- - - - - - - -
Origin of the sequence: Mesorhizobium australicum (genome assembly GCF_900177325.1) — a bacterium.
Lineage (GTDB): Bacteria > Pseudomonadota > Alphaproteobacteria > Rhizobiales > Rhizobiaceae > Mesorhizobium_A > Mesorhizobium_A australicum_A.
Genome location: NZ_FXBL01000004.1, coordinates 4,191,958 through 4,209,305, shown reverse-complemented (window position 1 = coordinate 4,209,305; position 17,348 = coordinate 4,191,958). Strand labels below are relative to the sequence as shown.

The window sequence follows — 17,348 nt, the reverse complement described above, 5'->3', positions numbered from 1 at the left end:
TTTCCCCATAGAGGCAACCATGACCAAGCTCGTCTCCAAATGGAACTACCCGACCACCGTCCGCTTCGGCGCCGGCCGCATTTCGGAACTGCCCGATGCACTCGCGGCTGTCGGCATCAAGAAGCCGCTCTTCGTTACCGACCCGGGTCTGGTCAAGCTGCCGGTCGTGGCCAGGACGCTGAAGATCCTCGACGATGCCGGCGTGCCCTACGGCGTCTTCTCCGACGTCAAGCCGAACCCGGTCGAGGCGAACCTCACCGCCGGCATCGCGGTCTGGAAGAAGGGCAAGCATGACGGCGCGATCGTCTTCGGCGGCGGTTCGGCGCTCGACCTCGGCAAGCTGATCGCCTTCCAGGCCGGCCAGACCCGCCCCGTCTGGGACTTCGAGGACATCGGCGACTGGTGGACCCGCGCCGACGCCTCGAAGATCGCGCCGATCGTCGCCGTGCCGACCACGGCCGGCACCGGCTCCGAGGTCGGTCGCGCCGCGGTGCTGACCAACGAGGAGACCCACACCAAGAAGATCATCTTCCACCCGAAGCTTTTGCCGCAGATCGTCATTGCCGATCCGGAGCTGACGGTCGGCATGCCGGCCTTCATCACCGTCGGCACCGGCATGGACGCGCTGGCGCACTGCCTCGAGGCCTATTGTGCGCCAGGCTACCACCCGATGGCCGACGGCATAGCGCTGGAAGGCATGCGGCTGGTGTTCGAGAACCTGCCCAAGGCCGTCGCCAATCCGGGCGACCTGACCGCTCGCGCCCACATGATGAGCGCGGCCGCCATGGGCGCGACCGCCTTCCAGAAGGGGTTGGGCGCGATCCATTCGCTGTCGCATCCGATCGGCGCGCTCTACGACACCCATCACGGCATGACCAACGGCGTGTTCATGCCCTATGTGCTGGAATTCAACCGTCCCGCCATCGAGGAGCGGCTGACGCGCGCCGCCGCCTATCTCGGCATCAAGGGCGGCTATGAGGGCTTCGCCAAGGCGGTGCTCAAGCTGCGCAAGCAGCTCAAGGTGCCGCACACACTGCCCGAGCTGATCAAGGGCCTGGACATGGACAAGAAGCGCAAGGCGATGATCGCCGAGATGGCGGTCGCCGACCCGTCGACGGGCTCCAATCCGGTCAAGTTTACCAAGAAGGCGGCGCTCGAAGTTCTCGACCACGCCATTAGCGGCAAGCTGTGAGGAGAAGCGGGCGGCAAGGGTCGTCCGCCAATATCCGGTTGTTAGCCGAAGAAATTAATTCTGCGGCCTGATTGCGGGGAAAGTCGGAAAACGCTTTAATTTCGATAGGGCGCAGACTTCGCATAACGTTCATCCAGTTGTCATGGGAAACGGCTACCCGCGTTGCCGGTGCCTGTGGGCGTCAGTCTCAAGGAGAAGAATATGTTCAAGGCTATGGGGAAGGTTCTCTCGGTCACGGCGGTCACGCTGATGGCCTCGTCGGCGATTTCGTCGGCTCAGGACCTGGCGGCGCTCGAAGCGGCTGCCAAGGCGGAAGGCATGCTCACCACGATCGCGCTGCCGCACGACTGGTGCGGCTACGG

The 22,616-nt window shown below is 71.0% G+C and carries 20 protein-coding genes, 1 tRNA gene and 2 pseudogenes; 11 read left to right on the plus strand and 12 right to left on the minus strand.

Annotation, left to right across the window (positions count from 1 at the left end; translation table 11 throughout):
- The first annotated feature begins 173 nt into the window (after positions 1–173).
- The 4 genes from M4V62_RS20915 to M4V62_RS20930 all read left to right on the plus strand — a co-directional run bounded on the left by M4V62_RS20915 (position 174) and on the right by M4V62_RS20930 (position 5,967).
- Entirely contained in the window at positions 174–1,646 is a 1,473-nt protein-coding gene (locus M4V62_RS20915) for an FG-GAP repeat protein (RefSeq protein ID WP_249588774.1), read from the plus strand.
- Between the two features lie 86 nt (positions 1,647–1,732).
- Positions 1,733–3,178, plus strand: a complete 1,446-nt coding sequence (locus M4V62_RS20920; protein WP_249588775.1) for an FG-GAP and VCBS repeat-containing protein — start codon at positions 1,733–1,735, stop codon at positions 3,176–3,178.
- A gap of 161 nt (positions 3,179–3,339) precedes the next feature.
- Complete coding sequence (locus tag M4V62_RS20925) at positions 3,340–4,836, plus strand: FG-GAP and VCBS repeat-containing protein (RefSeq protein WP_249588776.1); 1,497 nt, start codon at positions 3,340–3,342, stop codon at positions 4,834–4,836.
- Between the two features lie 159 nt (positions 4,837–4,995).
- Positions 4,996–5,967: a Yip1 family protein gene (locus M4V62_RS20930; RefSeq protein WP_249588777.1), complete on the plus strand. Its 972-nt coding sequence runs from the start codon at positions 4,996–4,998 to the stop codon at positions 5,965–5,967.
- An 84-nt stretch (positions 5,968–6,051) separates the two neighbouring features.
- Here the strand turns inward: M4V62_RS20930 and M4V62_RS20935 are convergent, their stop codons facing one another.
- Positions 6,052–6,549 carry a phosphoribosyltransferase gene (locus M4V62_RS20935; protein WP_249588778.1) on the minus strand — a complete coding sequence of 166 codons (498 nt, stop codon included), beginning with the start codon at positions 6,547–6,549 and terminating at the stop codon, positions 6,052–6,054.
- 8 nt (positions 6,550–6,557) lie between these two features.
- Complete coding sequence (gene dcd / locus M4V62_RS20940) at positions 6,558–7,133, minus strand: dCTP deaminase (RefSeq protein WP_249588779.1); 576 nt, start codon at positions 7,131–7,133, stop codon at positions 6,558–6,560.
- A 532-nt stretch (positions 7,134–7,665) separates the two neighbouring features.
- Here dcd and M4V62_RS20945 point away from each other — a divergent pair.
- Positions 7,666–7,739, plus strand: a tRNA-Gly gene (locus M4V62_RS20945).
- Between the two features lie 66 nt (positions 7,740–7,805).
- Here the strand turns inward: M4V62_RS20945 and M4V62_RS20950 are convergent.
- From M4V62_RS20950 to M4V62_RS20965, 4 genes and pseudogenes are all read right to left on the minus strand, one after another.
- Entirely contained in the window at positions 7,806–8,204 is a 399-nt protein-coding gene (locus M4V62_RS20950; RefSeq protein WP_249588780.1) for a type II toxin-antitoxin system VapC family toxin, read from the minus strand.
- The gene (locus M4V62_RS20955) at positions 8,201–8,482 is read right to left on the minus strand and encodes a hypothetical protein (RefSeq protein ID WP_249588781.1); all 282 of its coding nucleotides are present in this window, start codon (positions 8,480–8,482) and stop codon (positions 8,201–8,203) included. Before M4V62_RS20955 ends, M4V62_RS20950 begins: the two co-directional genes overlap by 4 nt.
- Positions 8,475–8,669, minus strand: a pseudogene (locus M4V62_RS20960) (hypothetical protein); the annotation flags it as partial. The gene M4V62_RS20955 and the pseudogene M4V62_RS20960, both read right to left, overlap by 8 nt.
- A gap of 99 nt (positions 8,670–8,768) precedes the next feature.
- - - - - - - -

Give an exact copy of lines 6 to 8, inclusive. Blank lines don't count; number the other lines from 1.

The 22,616-nt window shown below is 71.0% G+C and carries 20 protein-coding genes, 1 tRNA gene and 2 pseudogenes; 11 read left to right on the plus strand and 12 right to left on the minus strand.

Annotation, left to right across the window (positions count from 1 at the left end; translation table 11 throughout):
- The first annotated feature begins 173 nt into the window (after positions 1–173).